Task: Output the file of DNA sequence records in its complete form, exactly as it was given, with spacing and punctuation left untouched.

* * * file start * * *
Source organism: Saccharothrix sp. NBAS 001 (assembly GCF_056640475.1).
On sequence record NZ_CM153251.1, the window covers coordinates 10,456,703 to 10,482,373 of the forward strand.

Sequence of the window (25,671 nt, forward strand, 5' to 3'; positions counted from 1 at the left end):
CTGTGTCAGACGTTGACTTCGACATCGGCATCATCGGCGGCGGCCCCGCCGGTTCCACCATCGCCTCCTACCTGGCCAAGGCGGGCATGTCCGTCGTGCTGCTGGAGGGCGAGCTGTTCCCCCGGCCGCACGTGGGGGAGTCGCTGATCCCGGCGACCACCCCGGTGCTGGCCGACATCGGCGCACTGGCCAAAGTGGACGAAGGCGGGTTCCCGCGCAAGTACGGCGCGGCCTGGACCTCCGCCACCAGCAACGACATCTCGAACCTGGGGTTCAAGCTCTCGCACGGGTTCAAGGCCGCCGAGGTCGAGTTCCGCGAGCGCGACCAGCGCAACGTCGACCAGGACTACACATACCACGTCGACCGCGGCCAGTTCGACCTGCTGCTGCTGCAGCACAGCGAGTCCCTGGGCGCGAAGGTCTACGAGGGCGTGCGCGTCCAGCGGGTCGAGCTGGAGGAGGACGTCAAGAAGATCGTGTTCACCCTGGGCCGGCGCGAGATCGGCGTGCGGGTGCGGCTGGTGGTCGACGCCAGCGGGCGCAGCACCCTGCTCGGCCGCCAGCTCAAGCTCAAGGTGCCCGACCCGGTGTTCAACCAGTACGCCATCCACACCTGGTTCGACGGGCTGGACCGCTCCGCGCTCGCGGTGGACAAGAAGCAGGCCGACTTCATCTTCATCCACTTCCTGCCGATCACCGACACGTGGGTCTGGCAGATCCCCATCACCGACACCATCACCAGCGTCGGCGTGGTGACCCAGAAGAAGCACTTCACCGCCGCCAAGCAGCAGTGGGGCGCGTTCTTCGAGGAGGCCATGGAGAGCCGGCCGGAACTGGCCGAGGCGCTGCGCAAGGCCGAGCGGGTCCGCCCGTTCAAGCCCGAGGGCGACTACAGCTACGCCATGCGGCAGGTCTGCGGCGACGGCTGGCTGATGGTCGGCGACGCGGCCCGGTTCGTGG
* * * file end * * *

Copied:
Source organism: Saccharothrix sp. NBAS 001 (assembly GCF_056640475.1).
On sequence record NZ_CM153251.1, the window covers coordinates 10,456,703 to 10,482,373 of the forward strand.

Sequence of the window (25,671 nt, forward strand, 5' to 3'; positions counted from 1 at the left end):
CTGTGTCAGACGTTGACTTCGACATCGGCATCATCGGCGGCGGCCCCGCCGGTTCCACCATCGCCTCCTACCTGGCCAAGGCGGGCATGTCCGTCGTGCTGCTGGAGGGCGAGCTGTTCCCCCGGCCGCACGTGGGGGAGTCGCTGATCCCGGCGACCACCCCGGTGCTGGCCGACATCGGCGCACTGGCCAAAGTGGACGAAGGCGGGTTCCCGCGCAAGTACGGCGCGGCCTGGACCTCCGCCACCAGCAACGACATCTCGAACCTGGGGTTCAAGCTCTCGCACGGGTTCAAGGCCGCCGAGGTCGAGTTCCGCGAGCGCGACCAGCGCAACGTCGACCAGGACTACACATACCACGTCGACCGCGGCCAGTTCGACCTGCTGCTGCTGCAGCACAGCGAGTCCCTGGGCGCGAAGGTCTACGAGGGCGTGCGCGTCCAGCGGGTCGAGCTGGAGGAGGACGTCAAGAAGATCGTGTTCACCCTGGGCCGGCGCGAGATCGGCGTGCGGGTGCGGCTGGTGGTCGACGCCAGCGGGCGCAGCACCCTGCTCGGCCGCCAGCTCAAGCTCAAGGTGCCCGACCCGGTGTTCAACCAGTACGCCATCCACACCTGGTTCGACGGGCTGGACCGCTCCGCGCTCGCGGTGGACAAGAAGCAGGCCGACTTCATCTTCATCCACTTCCTGCCGATCACCGACACGTGGGTCTGGCAGATCCCCATCACCGACACCATCACCAGCGTCGGCGTGGTGACCCAGAAGAAGCACTTCACCGCCGCCAAGCAGCAGTGGGGCGCGTTCTTCGAGGAGGCCATGGAGAGCCGGCCGGAACTGGCCGAGGCGCTGCGCAAGGCCGAGCGGGTCCGCCCGTTCAAGCCCGAGGGCGACTACAGCTACGCCATGCGGCAGGTCTGCGGCGACGGCTGGCTGATGGTCGGCGACGCGGCCCGGTTCGTGG